An interesting discussion on drug policy available online

I discussed at some length the American Enterprise Institute (AEI) report on drug policy by David Boyum and Peter Reuter.
AEI recently hosted a discussion about the report, bringing in the authors and several drug policy “experts.” (I use quotation marks, because that description can be somewhat hard to define.)
The entire session video is available online, and was… instructional. The session was hosted by James Q. Wilson, with presentations by David Boyum, Peter Reuter, Rand Beers, Edwin Meese, and Jacob Sullum (plus an audience Q&A session).
Many of the criticisms of the AEI study I mentioned in my article (despite the fact that the study savaged current policy) were reinforced in the session. Foremost is the fact that legalization was not allowed to be discussed in the study — of course.
The moderator (Wilson) tried to address this, noting that the study purposely did not include the option of legalization in part because both political parties are opposed to it, and there is no significant political movement in the country for legalization. And then Wilson tried to offer his own additional reason in this incoherent statement:

I infer there’s a second reason… research I have done
have led me to believe… that the legalization of drugs might well not reduce the number of drug addicts, but might increase it, and if it increases, depending again on how we finance these matters, this could lead to either an increase in crime, a decrease in crime, or no change in crime. Uh, much depends on those circumstances.

Well, that explains it!
Boyum and Reuter’s presentations were the rather standard academic circle-jerk of noting that current policies are an abject failure, and shifting some resources from enforcement to treatment would certainly be an improvement, we don’t have enough data, and since legalization is not an option, our recommendation is for the government to do… uh… less.
Then came Rand Beers, architect of Plan Colombia. He mostly talked about how he agreed that treatment was an improvement over enforcement, but that it was politically difficult to promote — suggesting that perhaps treatment as part of enforcement would be more politically possible.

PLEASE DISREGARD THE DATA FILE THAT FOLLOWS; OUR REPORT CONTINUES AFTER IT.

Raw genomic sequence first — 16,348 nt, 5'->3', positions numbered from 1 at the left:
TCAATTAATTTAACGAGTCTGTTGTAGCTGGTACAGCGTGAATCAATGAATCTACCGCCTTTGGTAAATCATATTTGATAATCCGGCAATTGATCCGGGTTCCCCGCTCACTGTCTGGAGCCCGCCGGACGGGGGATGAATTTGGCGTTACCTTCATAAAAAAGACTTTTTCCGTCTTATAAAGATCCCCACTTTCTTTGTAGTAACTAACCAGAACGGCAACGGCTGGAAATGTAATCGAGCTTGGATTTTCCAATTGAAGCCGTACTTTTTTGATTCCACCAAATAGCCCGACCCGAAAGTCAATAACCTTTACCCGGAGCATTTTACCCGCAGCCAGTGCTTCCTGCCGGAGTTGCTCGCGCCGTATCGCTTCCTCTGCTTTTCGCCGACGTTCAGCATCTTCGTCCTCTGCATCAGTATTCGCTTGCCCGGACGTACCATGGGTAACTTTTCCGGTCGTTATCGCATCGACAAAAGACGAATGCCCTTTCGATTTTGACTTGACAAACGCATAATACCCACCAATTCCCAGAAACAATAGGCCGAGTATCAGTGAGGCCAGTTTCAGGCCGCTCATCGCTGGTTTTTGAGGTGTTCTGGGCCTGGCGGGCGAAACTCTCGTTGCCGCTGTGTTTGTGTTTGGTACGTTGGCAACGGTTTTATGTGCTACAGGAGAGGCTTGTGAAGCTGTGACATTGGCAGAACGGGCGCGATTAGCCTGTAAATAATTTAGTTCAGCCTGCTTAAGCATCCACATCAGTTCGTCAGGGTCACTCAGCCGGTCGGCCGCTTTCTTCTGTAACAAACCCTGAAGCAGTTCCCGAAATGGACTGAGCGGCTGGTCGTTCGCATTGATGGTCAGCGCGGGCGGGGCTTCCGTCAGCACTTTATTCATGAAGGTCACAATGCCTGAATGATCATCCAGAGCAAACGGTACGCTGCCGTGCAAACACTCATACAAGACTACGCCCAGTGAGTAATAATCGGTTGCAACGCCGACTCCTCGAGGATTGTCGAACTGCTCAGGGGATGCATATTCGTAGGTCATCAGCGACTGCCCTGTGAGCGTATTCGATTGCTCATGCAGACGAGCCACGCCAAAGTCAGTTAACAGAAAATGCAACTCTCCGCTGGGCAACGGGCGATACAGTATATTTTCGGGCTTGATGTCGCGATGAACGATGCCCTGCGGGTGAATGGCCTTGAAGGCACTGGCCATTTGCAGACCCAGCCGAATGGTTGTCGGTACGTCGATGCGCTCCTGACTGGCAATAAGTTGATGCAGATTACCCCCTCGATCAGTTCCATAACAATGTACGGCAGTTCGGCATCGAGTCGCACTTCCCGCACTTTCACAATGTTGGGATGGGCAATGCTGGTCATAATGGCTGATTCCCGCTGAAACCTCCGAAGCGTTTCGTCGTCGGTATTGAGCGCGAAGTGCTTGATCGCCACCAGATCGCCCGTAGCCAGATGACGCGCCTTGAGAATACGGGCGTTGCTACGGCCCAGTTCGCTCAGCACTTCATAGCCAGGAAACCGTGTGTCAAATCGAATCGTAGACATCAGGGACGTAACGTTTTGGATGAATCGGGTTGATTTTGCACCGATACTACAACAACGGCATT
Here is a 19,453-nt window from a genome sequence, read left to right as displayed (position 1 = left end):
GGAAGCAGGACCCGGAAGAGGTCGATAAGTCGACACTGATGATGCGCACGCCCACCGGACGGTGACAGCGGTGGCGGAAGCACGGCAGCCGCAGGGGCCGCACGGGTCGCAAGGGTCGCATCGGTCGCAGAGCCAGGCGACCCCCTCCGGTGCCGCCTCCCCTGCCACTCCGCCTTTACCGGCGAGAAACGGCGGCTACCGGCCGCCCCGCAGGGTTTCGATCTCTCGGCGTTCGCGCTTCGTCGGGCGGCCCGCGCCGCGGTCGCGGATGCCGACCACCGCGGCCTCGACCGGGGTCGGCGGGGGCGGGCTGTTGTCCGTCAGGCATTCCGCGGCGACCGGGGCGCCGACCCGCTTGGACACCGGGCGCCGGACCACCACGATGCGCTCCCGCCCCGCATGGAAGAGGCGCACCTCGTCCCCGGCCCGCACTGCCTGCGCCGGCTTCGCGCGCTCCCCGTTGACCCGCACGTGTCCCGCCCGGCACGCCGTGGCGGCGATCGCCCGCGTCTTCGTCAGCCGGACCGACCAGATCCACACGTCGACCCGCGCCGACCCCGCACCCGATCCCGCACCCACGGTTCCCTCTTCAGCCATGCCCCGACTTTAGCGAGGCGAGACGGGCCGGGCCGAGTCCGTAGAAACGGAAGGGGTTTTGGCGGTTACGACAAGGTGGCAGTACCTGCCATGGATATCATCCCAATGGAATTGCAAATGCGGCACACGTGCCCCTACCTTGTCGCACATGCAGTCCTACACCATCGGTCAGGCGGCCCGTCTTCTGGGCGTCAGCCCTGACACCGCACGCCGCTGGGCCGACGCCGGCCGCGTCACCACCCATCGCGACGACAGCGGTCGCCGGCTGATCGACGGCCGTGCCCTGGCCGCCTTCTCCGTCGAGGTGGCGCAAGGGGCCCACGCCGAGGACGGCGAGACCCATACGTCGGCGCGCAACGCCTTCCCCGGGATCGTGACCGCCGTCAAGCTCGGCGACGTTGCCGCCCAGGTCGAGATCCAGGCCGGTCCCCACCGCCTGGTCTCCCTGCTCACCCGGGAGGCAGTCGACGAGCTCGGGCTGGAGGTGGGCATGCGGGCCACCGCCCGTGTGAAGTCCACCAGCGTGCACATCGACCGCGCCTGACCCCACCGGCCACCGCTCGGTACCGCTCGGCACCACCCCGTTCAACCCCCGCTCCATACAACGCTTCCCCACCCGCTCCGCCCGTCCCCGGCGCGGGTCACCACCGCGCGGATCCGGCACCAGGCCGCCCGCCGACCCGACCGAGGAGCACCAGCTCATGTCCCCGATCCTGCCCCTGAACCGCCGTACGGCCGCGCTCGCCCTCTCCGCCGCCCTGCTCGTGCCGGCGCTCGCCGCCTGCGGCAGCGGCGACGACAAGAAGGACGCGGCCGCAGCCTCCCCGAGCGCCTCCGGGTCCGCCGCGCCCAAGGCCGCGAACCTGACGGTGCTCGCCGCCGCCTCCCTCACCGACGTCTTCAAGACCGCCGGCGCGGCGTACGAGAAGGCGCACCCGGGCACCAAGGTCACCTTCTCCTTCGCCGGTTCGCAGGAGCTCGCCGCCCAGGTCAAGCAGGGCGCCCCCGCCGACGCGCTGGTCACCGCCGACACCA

Edwin Meese talked a nice game, but clearly went off the deep end in the morality mode. He talked about the importance on focusing on the drug problem as part of social disintegration. He misused tons of statistics, and then complained that the rest of the group weren’t talking enough about the increasing dangers of marijuana potency and how medical research was discovering all sorts of carcinogenic effects and mental health problems evidencing that marijuana is a much more serious drug than was previously supposed.
Meese’s contribution to the treatment question was to suggest that we increase the treatment facilities in prisons (clearly he was having none of the reduction of enforcement arguments. And finally, he entertained the group with a fantasy of how Plan Colombia was a shining example of major improvements in security, stability, human rights, reduction of coca growing, and tremendous improvement in the Colombian economy.
Jacob Sullum, of course, was the one who really had something to say. (The video page has links to the different points in the video, so if you don’t have time to watch it all, you can always jump right to Sullum’s section — worth it.) For those who don’t know, he’s a regular contributor at Reason’s Hit and Run, and author of the excellent Saying Yes: In Defense of Drug Use.)
Sullum had some really fine points to share, including discussing the notion of two views of harm reduction that are useful in discussing drug policy: micro harm reduction and macro harm reduction. Micro harm reduction measures the harm related to a policy as it impacts an individual. For example, allowing needle exchange for heroin use is clearly beneficial in micro harm reduction, because it reduces potential for blood-borne illnesses, whereas not allowing it does not provide any benefit. From a macro harm reduction analysis, you would look at the overall societal cost/benefit. So in the case of needle exchange, you’d see if the policy caused more people overall to use drugs, get addicted, cause problems, etc. and if that negative outweighed the positive of reducing blood-borne illnesses (as it turns out, needle exchange has proved to be positive at the macro level as well).
This micro and macro analysis seems to provide one of the best notions of a real discussion of cost/benefit. But as Sullum notes, there are still problems in definition. For example, he does not think that self-harm done by an individual should count as great as harm done to someone else, and particularly not as high as harm done by the government to people. (Most prohibitionists count self-harm highly, misattribute collateral damage as drug use related rather than prohibition related, and ignore harm done by the government.
Sullum also noted that the “all use is abuse” approach by the government is “one of the biggest barriers to clear thinking in drug policy.” He noted that if tomorrow, you were able to reduce the number of people using marijuana by 50% and didn’t have any affect on those who were abusing drugs, the government would celebrate as if it had won a major victory, when in fact, by any valid measurement, there would be no benefit to society whatsoever.
Really good stuff, there.
The Q&A was less interesting. Some good questions by some very familiar folks, but the answers tended to involve lies (Meese and Rand), or confusion (Reuter and Boyum).

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